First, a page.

Visions and Prophecies in Cinema. The Moment of Revelation.
Louvain-la-Neuve, Belgium (12.-13.12.2019), 24. May 2019.
Call for Papers
Dec 12, 2019 – Dec 13, 2019
Location: Louvain-la-Neuve (Belgium)
Submission deadline: May 24, 2019
- Ralph Deconinck (UCLouvain/INCAL/Cinespi)
- Sébastien Fevry (UCLouvain/GIRCAM/Cinespi)
- Jean-Benoît Gabriel (UNamur)
- Serge Goriely (UCLouvain/Cinespi)
- Arnaud Join-Lambert (UCLouvain/RSCS/Cinespi)
- Walter Lesch (UCLouvain/RSCS)
- Jean-Luc Maroy (UCLouvain/Cinespi)
Objectives & theme of the Conference
The Cinespi Research Group of the Catholic University of Louvain (Louvain-la-Neuve) organises an international conference on “Visions and Prophecies in Cinema”.
Vision is here to be understood as a supernatural representation coming into sight (or mind) of one or more character within a film. It may illustrate a biblical episode (e.g. the Burning Bush) or involve a relationship with powers that can be divine or divinised (God, Christ, angels, saints...), satanic (Devil, demons…), elementary (natural forces), magical (fairies, magicians, superheroes...) or obscure (ghosts, monstrous creatures...). When a vision announces future events it is more fittingly called a prophecy.
The forms under which visions and prophecies are represented in cinema include premonitory dreams, subliminal experiences at the limit of consciousness, scattered signs across the storyline suggesting a supernatural order. Therefore, visions as well as prophecies imply a time when an "other world" is revealed to the real world. The conference will focus on this particular moment of revelation.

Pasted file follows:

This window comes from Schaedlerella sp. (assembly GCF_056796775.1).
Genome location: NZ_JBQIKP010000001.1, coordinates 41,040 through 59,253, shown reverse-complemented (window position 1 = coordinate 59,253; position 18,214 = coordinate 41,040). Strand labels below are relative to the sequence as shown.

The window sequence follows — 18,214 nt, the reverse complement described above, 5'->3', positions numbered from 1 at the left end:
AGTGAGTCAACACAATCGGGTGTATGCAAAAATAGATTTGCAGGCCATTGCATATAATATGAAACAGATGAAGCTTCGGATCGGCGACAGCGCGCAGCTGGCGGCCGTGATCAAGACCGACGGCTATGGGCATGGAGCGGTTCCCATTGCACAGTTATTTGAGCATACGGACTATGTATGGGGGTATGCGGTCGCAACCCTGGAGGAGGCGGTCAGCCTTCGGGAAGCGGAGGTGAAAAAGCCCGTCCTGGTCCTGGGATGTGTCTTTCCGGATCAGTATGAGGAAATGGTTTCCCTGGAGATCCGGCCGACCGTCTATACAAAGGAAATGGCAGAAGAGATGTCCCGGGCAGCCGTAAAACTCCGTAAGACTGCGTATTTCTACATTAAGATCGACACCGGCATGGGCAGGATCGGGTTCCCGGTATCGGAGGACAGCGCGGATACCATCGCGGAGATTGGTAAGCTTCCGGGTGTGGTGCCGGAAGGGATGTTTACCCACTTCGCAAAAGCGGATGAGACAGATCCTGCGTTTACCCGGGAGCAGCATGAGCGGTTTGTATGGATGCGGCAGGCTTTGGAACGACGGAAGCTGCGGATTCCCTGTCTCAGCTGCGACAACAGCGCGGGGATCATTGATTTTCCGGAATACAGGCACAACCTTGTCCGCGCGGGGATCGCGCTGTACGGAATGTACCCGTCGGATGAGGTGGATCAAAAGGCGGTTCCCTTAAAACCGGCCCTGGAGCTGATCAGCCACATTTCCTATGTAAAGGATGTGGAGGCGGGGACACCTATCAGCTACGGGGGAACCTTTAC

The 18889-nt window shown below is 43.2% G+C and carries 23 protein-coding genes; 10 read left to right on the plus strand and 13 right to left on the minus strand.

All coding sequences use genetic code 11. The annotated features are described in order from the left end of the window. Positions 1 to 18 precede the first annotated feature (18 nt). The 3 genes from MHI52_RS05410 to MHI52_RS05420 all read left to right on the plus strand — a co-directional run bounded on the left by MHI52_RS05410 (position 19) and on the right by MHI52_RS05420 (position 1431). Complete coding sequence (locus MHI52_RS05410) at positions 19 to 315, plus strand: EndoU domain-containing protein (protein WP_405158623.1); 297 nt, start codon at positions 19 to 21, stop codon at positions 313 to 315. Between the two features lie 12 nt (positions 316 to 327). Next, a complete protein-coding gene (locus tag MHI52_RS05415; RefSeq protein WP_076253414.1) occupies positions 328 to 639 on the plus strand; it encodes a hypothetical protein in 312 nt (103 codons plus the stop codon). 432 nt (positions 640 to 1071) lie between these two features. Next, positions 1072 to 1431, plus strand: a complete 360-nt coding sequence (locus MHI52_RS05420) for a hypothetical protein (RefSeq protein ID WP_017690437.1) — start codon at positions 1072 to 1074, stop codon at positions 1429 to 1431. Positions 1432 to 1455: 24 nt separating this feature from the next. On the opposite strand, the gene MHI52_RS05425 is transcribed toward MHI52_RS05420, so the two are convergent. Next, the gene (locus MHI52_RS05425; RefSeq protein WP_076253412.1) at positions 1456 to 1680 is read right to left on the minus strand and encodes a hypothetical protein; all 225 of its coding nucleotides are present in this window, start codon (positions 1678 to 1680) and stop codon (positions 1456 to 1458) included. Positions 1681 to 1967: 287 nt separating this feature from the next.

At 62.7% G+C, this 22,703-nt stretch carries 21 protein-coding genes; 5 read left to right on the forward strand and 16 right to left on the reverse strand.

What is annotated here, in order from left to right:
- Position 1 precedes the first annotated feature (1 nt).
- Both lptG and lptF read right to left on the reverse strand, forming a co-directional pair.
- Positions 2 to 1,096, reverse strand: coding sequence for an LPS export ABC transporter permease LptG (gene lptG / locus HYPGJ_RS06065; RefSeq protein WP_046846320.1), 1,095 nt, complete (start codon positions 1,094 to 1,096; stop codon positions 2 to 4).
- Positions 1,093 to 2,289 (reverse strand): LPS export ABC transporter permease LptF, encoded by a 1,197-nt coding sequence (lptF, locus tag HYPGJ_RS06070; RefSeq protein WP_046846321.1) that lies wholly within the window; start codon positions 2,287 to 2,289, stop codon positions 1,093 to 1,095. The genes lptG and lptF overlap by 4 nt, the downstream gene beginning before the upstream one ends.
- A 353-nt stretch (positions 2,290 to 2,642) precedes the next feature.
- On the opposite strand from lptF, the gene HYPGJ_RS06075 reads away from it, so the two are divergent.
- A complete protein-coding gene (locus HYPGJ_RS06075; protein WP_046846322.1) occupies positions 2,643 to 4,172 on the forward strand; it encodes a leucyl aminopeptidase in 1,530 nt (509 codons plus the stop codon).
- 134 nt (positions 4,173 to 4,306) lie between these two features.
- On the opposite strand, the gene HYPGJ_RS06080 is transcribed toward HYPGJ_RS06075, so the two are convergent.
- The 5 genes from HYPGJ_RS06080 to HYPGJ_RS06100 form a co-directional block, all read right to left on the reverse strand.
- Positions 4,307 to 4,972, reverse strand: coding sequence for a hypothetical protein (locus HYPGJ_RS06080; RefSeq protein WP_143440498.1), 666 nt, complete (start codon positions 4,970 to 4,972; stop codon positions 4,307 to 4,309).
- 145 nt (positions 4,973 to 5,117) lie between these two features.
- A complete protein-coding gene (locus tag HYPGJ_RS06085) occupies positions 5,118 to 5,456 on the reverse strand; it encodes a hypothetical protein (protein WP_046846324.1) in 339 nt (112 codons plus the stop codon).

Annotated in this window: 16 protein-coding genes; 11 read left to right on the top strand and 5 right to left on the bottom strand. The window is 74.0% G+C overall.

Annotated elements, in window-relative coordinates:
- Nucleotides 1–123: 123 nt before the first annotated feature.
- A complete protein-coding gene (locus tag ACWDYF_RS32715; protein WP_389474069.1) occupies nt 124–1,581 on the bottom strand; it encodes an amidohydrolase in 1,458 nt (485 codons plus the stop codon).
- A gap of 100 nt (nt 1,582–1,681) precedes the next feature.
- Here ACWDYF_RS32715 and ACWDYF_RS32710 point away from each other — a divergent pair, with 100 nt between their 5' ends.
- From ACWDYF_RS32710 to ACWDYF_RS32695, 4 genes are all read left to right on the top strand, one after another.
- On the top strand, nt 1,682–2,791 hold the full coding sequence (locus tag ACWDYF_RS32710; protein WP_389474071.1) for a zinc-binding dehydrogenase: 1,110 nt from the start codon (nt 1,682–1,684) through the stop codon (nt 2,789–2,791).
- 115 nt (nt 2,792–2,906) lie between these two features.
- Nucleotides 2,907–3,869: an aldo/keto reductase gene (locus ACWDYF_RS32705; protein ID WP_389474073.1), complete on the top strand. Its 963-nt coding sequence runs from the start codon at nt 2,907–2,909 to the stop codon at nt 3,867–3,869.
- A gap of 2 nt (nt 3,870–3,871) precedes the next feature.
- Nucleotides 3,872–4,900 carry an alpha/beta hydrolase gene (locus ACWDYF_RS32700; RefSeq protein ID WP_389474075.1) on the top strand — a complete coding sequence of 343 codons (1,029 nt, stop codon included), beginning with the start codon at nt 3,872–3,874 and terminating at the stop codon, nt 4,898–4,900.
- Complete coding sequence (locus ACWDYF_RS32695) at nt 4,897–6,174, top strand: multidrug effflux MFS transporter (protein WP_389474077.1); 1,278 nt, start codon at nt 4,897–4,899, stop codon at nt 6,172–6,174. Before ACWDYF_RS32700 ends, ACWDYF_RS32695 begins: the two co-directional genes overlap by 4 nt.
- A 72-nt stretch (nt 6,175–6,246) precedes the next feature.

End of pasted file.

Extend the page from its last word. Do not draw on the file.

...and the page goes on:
Sometimes only anecdotal or illustrative, the moment of revelation can also be crucial for the entire story. Often, it represents a turning point in the hero's journey, especially when it helps them define their action or give them its full meaning. In doing so, the moment of revelation opens up complex issues such as the relationship between worlds of different nature - real, invisible or even divine -, be it at an individual or collective level.
Likewise, the moment of revelation offers an opportunity to question the role and means of cinema itself. As a representation, it involves aesthetic, technical and narrative devices that also deserve to be analysed: special and digital effects, focusing effects, inserts, overprints, off camera, editing choices, shot length... and of course the sound effects and music choices.